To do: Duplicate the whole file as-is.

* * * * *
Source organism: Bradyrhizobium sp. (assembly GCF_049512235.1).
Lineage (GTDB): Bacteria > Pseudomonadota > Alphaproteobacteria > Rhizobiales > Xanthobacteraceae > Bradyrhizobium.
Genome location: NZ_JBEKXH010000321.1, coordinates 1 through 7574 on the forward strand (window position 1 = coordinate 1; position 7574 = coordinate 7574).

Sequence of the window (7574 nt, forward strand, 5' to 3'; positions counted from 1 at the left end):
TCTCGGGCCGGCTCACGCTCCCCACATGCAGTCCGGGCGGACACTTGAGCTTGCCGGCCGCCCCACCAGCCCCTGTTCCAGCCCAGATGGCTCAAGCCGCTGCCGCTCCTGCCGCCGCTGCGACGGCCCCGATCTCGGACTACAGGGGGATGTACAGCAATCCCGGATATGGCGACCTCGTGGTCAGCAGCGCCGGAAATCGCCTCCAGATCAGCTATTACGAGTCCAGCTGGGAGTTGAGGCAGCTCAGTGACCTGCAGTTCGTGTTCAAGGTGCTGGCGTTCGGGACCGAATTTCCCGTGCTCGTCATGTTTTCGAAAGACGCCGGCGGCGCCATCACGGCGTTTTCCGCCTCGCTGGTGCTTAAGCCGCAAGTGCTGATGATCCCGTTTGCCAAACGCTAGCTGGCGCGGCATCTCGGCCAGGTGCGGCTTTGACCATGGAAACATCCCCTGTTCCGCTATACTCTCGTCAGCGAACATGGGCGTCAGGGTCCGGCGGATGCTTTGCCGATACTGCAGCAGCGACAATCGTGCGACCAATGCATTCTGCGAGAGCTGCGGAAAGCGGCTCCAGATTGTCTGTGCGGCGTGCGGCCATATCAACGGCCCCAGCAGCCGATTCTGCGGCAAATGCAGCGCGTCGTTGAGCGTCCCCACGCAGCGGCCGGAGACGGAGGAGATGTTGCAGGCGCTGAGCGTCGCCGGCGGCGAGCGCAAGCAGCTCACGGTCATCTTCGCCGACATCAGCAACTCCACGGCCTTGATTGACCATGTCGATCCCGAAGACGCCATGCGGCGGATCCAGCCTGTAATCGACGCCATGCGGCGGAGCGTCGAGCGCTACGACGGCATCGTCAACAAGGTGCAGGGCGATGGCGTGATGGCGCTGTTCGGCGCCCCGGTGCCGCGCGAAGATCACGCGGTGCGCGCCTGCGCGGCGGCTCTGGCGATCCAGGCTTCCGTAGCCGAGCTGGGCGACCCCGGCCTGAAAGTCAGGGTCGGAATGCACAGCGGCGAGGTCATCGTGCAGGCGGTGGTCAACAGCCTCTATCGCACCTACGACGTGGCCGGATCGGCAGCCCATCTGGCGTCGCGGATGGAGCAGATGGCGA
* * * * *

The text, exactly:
Source organism: Bradyrhizobium sp. (assembly GCF_049512235.1).
Lineage (GTDB): Bacteria > Pseudomonadota > Alphaproteobacteria > Rhizobiales > Xanthobacteraceae > Bradyrhizobium.
Genome location: NZ_JBEKXH010000321.1, coordinates 1 through 7574 on the forward strand (window position 1 = coordinate 1; position 7574 = coordinate 7574).

Sequence of the window (7574 nt, forward strand, 5' to 3'; positions counted from 1 at the left end):
TCTCGGGCCGGCTCACGCTCCCCACATGCAGTCCGGGCGGACACTTGAGCTTGCCGGCCGCCCCACCAGCCCCTGTTCCAGCCCAGATGGCTCAAGCCGCTGCCGCTCCTGCCGCCGCTGCGACGGCCCCGATCTCGGACTACAGGGGGATGTACAGCAATCCCGGATATGGCGACCTCGTGGTCAGCAGCGCCGGAAATCGCCTCCAGATCAGCTATTACGAGTCCAGCTGGGAGTTGAGGCAGCTCAGTGACCTGCAGTTCGTGTTCAAGGTGCTGGCGTTCGGGACCGAATTTCCCGTGCTCGTCATGTTTTCGAAAGACGCCGGCGGCGCCATCACGGCGTTTTCCGCCTCGCTGGTGCTTAAGCCGCAAGTGCTGATGATCCCGTTTGCCAAACGCTAGCTGGCGCGGCATCTCGGCCAGGTGCGGCTTTGACCATGGAAACATCCCCTGTTCCGCTATACTCTCGTCAGCGAACATGGGCGTCAGGGTCCGGCGGATGCTTTGCCGATACTGCAGCAGCGACAATCGTGCGACCAATGCATTCTGCGAGAGCTGCGGAAAGCGGCTCCAGATTGTCTGTGCGGCGTGCGGCCATATCAACGGCCCCAGCAGCCGATTCTGCGGCAAATGCAGCGCGTCGTTGAGCGTCCCCACGCAGCGGCCGGAGACGGAGGAGATGTTGCAGGCGCTGAGCGTCGCCGGCGGCGAGCGCAAGCAGCTCACGGTCATCTTCGCCGACATCAGCAACTCCACGGCCTTGATTGACCATGTCGATCCCGAAGACGCCATGCGGCGGATCCAGCCTGTAATCGACGCCATGCGGCGGAGCGTCGAGCGCTACGACGGCATCGTCAACAAGGTGCAGGGCGATGGCGTGATGGCGCTGTTCGGCGCCCCGGTGCCGCGCGAAGATCACGCGGTGCGCGCCTGCGCGGCGGCTCTGGCGATCCAGGCTTCCGTAGCCGAGCTGGGCGACCCCGGCCTGAAAGTCAGGGTCGGAATGCACAGCGGCGAGGTCATCGTGCAGGCGGTGGTCAACAGCCTCTATCGCACCTACGACGTGGCCGGATCGGCAGCCCATCTGGCGTCGCGGATGGAGCAGATGGCGA